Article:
Now that there are a handful of smartphones designed to run GNU/Linux distributions, there are a growing number of developers creating phone-friendly operating systems.
One of the latest is called Mobian, and while it’s not exactly a brand new distribution, it is a set of software that makes it possible to run the popular Debian operating system on a smartphone or tablet.
The developers did that by adding the Phosh user interface to Debian to make it look and feel more like a smartphone operating system and also by adding a set of mobile apps for web browsing, file management, gaming and communications.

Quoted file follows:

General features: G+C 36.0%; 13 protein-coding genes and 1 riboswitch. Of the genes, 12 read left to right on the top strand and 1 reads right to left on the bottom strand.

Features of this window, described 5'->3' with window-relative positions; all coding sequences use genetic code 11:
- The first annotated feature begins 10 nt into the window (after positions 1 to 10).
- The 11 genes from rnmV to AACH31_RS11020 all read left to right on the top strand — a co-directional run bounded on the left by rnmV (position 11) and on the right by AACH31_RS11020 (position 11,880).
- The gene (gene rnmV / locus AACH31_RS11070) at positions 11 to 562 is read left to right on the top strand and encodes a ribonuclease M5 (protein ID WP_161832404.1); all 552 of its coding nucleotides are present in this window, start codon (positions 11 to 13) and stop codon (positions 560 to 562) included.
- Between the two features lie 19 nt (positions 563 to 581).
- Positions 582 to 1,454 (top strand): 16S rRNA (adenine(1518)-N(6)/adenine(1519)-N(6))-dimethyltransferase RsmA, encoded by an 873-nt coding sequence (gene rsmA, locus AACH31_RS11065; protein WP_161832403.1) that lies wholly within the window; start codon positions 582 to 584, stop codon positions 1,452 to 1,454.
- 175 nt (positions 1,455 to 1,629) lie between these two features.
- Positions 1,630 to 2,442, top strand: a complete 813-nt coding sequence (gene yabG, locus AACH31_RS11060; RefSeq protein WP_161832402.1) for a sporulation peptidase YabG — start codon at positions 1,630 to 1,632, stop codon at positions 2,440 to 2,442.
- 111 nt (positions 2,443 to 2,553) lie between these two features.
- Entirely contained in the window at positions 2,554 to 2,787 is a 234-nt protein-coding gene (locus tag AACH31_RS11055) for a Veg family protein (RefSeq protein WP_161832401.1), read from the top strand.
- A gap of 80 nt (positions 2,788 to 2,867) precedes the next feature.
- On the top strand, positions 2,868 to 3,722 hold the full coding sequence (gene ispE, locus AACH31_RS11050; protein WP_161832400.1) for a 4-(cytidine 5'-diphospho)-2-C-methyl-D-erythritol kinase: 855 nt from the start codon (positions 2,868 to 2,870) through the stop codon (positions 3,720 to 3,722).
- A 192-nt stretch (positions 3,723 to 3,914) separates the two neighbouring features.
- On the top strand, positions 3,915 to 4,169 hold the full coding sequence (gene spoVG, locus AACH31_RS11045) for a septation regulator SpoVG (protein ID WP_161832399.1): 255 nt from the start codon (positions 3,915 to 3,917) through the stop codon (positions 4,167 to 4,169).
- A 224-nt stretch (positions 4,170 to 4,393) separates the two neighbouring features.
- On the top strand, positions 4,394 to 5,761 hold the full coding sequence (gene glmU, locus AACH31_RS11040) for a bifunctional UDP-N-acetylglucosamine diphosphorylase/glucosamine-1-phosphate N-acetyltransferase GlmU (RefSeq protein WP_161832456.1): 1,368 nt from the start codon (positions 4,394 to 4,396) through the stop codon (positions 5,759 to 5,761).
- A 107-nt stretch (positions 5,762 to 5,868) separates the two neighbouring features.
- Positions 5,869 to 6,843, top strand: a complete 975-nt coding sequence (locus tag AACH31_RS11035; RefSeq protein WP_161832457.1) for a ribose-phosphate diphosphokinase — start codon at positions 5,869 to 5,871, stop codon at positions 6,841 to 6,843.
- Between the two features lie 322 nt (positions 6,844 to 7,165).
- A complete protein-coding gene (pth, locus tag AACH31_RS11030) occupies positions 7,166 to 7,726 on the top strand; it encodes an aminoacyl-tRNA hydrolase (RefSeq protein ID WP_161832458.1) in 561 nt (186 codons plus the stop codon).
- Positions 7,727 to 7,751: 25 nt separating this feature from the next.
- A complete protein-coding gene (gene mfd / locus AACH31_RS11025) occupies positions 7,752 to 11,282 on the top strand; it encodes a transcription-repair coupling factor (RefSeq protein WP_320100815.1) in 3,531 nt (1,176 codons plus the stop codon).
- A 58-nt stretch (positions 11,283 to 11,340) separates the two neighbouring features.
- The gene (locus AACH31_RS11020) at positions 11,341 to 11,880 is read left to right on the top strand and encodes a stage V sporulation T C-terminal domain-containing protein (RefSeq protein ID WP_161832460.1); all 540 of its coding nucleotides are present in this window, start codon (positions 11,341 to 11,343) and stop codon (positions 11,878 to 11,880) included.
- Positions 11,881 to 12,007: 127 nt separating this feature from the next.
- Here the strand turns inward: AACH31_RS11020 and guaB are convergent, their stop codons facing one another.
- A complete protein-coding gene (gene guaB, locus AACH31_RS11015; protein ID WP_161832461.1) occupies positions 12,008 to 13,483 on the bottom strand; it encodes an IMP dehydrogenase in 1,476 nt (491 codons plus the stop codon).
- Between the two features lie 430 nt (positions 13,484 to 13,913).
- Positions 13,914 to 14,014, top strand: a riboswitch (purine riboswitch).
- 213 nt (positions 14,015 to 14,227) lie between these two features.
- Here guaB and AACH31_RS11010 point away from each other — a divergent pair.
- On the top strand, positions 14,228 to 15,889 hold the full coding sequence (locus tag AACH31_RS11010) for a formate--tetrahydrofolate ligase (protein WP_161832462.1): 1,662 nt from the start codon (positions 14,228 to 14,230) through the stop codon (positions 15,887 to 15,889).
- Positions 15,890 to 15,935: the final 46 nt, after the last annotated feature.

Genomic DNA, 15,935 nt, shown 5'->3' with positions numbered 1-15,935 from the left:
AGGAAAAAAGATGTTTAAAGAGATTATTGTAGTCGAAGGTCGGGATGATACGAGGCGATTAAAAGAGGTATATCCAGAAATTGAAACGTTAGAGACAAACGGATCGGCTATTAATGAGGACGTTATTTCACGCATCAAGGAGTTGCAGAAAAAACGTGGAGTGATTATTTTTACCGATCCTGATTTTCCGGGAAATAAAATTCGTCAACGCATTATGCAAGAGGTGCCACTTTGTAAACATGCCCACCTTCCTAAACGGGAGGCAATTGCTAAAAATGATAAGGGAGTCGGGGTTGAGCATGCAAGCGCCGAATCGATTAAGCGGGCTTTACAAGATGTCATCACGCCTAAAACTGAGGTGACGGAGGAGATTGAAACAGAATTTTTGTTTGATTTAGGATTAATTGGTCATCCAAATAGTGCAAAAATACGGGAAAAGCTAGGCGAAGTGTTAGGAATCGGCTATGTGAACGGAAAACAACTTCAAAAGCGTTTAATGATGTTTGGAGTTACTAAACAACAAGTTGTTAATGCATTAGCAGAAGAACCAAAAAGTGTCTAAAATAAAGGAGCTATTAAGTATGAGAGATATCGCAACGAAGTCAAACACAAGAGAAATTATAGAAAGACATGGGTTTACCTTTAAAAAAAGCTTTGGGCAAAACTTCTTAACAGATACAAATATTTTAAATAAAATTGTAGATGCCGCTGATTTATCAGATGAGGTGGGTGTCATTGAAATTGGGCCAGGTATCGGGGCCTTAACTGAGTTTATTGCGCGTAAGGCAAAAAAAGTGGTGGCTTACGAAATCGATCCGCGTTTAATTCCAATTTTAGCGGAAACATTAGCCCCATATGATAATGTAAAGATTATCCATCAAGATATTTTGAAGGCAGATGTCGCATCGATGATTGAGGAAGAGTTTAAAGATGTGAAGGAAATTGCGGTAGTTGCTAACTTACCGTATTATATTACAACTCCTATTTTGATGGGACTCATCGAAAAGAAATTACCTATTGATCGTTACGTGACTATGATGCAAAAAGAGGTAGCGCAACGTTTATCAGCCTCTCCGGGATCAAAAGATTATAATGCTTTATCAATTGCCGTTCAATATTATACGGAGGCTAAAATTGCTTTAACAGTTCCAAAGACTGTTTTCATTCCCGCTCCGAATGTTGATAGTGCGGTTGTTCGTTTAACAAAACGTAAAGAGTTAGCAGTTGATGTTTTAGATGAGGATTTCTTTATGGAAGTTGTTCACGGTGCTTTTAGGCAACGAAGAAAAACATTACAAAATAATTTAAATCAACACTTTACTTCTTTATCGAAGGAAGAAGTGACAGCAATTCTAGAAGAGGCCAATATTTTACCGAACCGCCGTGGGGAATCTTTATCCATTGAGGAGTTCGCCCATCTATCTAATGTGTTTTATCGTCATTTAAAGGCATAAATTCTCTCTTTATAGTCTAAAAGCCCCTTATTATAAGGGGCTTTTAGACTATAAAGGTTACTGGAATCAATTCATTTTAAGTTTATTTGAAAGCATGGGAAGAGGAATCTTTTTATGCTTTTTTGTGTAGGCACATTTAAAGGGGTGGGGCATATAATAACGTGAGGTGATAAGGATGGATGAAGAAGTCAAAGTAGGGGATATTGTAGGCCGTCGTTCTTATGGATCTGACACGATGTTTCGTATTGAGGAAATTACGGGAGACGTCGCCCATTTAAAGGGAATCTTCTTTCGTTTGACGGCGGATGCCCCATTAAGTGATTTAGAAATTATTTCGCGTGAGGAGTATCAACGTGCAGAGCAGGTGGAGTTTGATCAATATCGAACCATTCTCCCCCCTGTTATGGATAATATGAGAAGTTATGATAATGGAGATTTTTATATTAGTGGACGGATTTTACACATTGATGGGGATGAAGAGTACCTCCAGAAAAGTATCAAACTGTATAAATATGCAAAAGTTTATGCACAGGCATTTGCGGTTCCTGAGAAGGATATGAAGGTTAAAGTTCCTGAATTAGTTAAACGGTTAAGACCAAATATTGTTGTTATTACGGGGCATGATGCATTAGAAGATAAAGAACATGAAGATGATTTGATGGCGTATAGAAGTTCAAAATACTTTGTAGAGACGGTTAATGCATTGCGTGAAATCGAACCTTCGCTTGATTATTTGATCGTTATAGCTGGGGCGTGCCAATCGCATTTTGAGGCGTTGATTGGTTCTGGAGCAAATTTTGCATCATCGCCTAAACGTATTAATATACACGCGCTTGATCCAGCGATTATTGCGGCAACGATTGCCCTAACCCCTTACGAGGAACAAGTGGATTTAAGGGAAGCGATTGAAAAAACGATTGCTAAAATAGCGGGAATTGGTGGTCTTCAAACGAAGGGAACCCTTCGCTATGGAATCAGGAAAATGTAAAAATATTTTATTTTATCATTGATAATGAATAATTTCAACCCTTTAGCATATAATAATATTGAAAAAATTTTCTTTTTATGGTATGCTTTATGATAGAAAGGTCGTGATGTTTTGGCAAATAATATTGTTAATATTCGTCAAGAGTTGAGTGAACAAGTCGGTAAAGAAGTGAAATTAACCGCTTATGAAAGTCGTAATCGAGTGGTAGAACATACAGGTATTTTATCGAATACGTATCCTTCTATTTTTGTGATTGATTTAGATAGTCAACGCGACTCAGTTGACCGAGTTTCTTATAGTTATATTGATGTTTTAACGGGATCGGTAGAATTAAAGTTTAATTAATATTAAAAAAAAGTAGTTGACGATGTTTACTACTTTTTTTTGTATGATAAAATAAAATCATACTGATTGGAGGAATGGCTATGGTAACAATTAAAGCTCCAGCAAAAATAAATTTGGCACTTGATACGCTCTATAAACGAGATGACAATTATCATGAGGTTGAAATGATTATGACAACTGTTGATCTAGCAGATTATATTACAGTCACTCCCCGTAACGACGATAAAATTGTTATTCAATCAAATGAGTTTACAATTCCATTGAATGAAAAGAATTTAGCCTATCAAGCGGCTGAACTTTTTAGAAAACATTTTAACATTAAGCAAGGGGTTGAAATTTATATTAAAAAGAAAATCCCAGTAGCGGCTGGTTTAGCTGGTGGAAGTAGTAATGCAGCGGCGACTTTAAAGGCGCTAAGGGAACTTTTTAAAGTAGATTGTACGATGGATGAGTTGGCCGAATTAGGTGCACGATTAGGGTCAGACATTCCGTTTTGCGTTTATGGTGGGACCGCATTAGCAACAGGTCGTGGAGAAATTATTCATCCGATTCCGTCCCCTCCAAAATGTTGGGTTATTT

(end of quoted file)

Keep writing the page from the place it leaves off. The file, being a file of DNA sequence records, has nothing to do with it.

The latest nightly builds of Mobian for the Pinephone support WiFi and mobile data as well as Bluetooth and GPS. Hardware-accelerated video is working, as is audio. But there are still some hardware features that Mobian doesn’t yet support including the camera, full disk encryption, USB networking, and USB OTG.
Mobian is still very much a work in progress, and the developers note that the phone can take a long time to wake up from a phone call, GPS doesn’t work with web apps, and users may experience random crashes and/or WiFi instability, among other issues. But there are troubleshooting tips in the Mobian Wiki.
Supported apps include Chromium, Firefox, Calls, Files, and Telegram. There’s also a media player, a Mastadon client, a text editor frontend, a time tracker, authenticator, and Manga reader.